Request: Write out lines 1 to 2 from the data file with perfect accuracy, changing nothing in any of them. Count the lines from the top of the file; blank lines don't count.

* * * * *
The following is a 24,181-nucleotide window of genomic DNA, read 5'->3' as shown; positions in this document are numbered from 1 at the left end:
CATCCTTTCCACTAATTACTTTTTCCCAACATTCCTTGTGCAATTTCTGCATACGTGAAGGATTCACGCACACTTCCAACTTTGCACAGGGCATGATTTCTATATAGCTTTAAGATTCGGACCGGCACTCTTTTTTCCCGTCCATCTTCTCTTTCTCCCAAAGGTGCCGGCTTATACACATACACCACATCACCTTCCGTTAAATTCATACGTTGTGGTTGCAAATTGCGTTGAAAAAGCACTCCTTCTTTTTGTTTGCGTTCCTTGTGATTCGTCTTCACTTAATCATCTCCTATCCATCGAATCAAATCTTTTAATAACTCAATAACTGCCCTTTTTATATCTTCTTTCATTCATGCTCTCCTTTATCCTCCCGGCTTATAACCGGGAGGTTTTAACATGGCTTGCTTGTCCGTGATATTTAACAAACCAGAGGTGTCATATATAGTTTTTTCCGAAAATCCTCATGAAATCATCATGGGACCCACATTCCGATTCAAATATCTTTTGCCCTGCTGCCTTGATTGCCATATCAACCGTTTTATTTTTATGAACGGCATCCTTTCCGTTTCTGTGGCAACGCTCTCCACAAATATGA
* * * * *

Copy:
The following is a 24,181-nucleotide window of genomic DNA, read 5'->3' as shown; positions in this document are numbered from 1 at the left end:
CATCCTTTCCACTAATTACTTTTTCCCAACATTCCTTGTGCAATTTCTGCATACGTGAAGGATTCACGCACACTTCCAACTTTGCACAGGGCATGATTTCTATATAGCTTTAAGATTCGGACCGGCACTCTTTTTTCCCGTCCATCTTCTCTTTCTCCCAAAGGTGCCGGCTTATACACATACACCACATCACCTTCCGTTAAATTCATACGTTGTGGTTGCAAATTGCGTTGAAAAAGCACTCCTTCTTTTTGTTTGCGTTCCTTGTGATTCGTCTTCACTTAATCATCTCCTATCCATCGAATCAAATCTTTTAATAACTCAATAACTGCCCTTTTTATATCTTCTTTCATTCATGCTCTCCTTTATCCTCCCGGCTTATAACCGGGAGGTTTTAACATGGCTTGCTTGTCCGTGATATTTAACAAACCAGAGGTGTCATATATAGTTTTTTCCGAAAATCCTCATGAAATCATCATGGGACCCACATTCCGATTCAAATATCTTTTGCCCTGCTGCCTTGATTGCCATATCAACCGTTTTATTTTTATGAACGGCATCCTTTCCGTTTCTGTGGCAACGCTCTCCACAAATATGA